Fully vaccinated: 826,592 (of about 1.1 million residents)
New cases: 3,049 (on Thursday)
Test-positive rate: 12.2 percent
Currently hospitalized: 325
Total deaths: 3,066
More stats from the R.I. Department of Health
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Absenteeism soared in schools across Rhode Island Monday as students and teachers returned from holiday break amid a large spike in COVID-19 cases. Some schools shifted to remote learning, while Providence moved to a staggered reopening over the course of three days.
Here’s how four school district leaders from Cranston, Chariho, Barrington, and Central Falls are handling their reopening plans.
Jeannine Nota-Masse, Cranston
We had a significant amount of absenteeism for both students and staff, but we were able to maintain all our buildings on our regular schedule. We are fortunate that our administrators, teachers, and support staff are flexible and willing to all pitch in to help out to keep our schools open for students. Each day has its challenges, but we are trying hard to keep it all afloat.
Gina Picard, Chariho
We were able to open, but it was not without its challenges. We are monitoring staff absences closely. We have seen an increase in positive cases for both students and staff today. However, we have no immediate plans to move any classrooms or schools to distance learning. Of course, we will monitor this closely and make the move to distance learning if needed.
Michael B. Messore III, Barrington
Like everywhere, the number of staff and students testing positive is increasing. This is a result of a long vacation. All our schools are open and we are glad to be returning back to our routines. Historically, when we are in-session, our numbers usually decrease due to students following our procedures and protocols. Our buildings are fully covered by staff; however, we are stretched to the maximum regarding sub coverage. We are continuing to monitor the numbers of positive cases and will make any necessary adjustments as a result.
Meg O’Leary, The Learning Community Charter School (Central Falls)
Located on the main road in the middle of Rhode Island’s hotspot city, Central Falls, we have been very strategic in our approach to COVID safety at The Learning Community. So, our return after break meant a drive-thru rapid-test system with a large COVID testing team, with eight propane heaters and six tables along our driveway. Out of 578 students, we tested 438, and saw approximately 90 positive test results. We test every student, every week, and typically see only 0-4 positive results in a week. So this is a sharp rise for us.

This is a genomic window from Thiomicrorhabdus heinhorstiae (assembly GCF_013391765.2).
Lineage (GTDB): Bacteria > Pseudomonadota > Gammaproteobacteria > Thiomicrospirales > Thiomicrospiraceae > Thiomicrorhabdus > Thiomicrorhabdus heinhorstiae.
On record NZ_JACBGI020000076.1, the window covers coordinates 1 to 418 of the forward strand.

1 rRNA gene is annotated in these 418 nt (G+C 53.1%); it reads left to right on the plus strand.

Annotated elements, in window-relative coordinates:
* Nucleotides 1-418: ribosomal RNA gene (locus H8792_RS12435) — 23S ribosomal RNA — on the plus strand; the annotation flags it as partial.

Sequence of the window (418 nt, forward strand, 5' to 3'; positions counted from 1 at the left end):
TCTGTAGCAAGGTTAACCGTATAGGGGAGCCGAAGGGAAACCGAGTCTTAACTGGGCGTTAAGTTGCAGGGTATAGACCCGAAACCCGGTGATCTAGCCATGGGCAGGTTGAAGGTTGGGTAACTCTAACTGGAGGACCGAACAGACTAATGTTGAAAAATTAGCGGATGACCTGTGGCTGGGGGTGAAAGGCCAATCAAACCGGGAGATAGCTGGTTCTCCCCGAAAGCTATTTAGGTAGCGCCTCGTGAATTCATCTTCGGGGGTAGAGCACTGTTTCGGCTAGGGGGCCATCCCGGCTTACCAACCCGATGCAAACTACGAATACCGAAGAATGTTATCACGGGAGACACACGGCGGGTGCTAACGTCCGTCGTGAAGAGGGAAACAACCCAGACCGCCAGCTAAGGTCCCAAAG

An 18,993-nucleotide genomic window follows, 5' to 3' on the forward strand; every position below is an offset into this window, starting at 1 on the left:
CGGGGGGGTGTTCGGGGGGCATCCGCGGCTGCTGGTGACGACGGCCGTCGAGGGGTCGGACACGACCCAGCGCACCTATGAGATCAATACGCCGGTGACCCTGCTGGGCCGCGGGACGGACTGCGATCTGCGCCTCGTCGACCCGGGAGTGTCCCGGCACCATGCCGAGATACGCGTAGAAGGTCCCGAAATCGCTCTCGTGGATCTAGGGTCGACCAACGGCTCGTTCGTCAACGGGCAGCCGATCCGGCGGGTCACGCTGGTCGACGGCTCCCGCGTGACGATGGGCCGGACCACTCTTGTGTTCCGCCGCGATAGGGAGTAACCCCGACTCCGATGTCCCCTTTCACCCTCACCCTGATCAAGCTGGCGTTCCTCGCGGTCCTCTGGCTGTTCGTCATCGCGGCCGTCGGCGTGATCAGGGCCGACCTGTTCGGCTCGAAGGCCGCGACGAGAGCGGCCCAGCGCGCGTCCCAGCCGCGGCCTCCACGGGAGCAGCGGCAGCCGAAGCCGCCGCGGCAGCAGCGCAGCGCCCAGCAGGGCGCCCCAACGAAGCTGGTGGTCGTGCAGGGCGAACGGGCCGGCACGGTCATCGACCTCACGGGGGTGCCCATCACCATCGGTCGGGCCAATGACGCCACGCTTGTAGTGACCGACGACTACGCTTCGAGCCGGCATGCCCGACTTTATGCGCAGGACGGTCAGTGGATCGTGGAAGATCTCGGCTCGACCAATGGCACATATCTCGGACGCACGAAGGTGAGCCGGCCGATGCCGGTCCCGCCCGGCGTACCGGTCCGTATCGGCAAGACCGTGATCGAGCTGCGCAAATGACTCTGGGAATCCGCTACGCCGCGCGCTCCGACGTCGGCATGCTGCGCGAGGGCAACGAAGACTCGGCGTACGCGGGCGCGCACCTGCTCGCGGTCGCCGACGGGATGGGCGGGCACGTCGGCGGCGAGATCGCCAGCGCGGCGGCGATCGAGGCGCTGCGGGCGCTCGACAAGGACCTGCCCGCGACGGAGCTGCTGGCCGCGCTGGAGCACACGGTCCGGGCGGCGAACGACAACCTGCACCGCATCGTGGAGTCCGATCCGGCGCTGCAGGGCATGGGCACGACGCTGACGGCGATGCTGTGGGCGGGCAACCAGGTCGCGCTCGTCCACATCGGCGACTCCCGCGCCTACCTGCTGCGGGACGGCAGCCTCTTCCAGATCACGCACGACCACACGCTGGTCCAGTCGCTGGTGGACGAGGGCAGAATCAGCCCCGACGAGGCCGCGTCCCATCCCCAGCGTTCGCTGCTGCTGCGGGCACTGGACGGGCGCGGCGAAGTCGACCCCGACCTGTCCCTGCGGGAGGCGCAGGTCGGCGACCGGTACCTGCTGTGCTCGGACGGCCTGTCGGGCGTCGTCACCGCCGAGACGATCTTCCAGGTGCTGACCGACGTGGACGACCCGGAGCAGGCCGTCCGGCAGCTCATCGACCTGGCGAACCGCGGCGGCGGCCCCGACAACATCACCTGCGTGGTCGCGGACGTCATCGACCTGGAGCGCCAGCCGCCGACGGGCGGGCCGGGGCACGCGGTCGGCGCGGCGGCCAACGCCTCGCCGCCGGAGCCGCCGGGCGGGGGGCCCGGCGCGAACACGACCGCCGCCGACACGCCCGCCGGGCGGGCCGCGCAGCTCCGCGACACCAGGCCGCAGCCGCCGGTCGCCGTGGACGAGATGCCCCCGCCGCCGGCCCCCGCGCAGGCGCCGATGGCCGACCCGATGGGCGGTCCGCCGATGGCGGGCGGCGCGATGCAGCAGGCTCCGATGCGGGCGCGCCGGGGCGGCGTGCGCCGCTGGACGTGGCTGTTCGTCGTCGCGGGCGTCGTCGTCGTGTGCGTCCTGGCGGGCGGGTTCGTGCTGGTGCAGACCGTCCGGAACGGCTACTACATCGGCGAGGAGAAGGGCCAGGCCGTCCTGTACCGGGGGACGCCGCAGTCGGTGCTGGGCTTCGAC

The rest of the students are being asked to test tomorrow before returning – a much more manageable number that we can handle inside, safely. The upside is, we open tomorrow in a much more safe scenario than if those 90 students walked through the front door sans testing. This entire effort and the likelihood of keeping school open would be much bolstered if the governor would make testing mandatory for a safe return to school given the contagious nature of this new variant – because it only takes a few to undermine every strategy we pull out to keep us safe and learning.
The Globe in Rhode Island
⚓ My latest column: There’s a Republican out there who can win the governor’s race this year. But someone needs to call Allan Fung and urge him to rethink his plans to run for treasurer. Read more.
⚓ Rhode Island’s state-run hospital system and a private nursing home have used workers who have recently tested positive for COVID-19, an extraordinary step two years into the pandemic as infections spike and staffing remains critically low. Read more.
⚓ With the General Assembly set to return, faith leaders plan to raise their voices – and blow the shofar (a ram’s horn trumpet) – calling on legislators to use their power and an influx of federal funding to address poverty, inequality, and Rhode Islanders in need. Read more.
Also in the Globe
⚓ With COVID-19 cases on the rise, here’s what to do if you live with someone who tests positive. Read more.
⚓ Elizabeth Holmes, founder of the failed blood testing startup Theranos, was found guilty of four of 11 charges of fraud Monday, in a case that came to symbolize the pitfalls of Silicon Valley’s culture of hustle, hype, and greed. Read more.
⚓ Who would make the best first-round playoff opponent for the Patriots? Read more.
What’s on tap today
E-mail events to us at [email protected]
⚓ The House and Senate will kick off the 2022 legislative session with votes on Governor Dan McKee’s plan to spend some of the federal American Rescue Plan funds. Lawmakers also plan to override two of McKee’s vetoes from the last session.
⚓ The Pawtucket School Committee is scheduled to elect a chairperson at its 6:30 p.m. meeting.
⚓ The Friars take on Marquette at 9 p.m. The game will be on Fox Sports 1.
My previous column
From a governor’s race to the collapse of Rhode Island’s health care system, here’s a look at the five biggest stories to watch in 2022. If you missed the column, you can read it here. And all of my columns are on our Rhode Island Commentary page.
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